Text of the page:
Ian
     
  4. Jim Jones

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    It seems easier and optically better to lay the negatives on a light box (which can be improvised) and use your camera with an appropriate macro lens.
     
  5. REAndy

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    I agree, I have a $20 tracing light box (available at that online store A**Z*N)

    Put the neg on the light box, Cover with glass (like making a contact print). I put a macro lens on my digital camera. Put the camera on a mini-tripod pointing straight down and capture negative that way.
    For even more resolution, I've gotten really close so I only see a part of the negative. Click a pict, slide tripod, click again, etc. When I have the whole neg captured I stitch them together. Make sure the camera lens is perpendicular to the light board.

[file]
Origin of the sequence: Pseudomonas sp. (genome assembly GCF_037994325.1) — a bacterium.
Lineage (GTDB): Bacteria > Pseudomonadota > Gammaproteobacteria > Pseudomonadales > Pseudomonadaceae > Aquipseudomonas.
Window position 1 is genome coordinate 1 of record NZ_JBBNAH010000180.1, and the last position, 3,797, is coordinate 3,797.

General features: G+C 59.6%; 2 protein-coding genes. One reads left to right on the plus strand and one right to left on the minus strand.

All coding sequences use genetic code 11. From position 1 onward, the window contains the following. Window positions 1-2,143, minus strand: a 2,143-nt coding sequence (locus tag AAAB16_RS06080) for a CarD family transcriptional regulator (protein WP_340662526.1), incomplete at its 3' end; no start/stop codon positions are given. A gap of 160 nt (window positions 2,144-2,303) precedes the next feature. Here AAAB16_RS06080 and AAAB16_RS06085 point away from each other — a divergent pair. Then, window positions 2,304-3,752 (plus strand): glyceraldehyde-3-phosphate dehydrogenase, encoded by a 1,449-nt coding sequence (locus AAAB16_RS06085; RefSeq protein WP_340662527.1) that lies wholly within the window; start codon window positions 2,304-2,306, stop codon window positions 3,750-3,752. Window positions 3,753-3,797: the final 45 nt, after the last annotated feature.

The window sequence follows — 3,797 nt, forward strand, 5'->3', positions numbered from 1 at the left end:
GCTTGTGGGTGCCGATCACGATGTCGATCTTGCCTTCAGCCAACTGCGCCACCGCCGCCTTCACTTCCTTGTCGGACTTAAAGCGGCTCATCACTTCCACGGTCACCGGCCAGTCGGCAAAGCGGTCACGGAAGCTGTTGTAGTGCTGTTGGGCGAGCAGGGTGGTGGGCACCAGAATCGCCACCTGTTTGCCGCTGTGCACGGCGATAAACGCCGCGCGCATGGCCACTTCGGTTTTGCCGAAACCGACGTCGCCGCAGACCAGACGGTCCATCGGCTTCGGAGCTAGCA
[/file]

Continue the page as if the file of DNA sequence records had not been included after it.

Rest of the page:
6. spijker

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    This is my setup.
    [​IMG]
    [​IMG]
    A full-frame DSLR with a 50mm enlarging lens, a reversal ring and a Chinese helicoid adapter. The helicoid adapter converts the m39 of the enlarger lens to the DSLR mount and adds manual focusing. The enlarger bellows is used to set the magnification of the negative to the DSLR. The helicoid is used for manual focusing with the DSLR in live view. The (AN) glass negative holder of the enlarger keeps the negatives perfectly flat.

    Since I only digitize B&W negatives, the color temperature of the enlarger lamp is irrelevant. The whole setup work well and it only takes a minute to change the enlarger from the normal print setup to the copy setup. My goal was to get a cheap and small solution to digitize MF negatives. I didn't want to get an expensive and/or bulky scanner. I digitize 645 negatives and use the files in Lightroom to catalog my negatives and it allows me to prepare for a darkroom printing session; determine crop (if any) and get an estimate of where to dodge and/or burn. I don't use the files to print digitally.

    Menno
     
  7. REAndy

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    Ohhh, VERY NICE! I like that.
     
  8. Mainecoonmaniac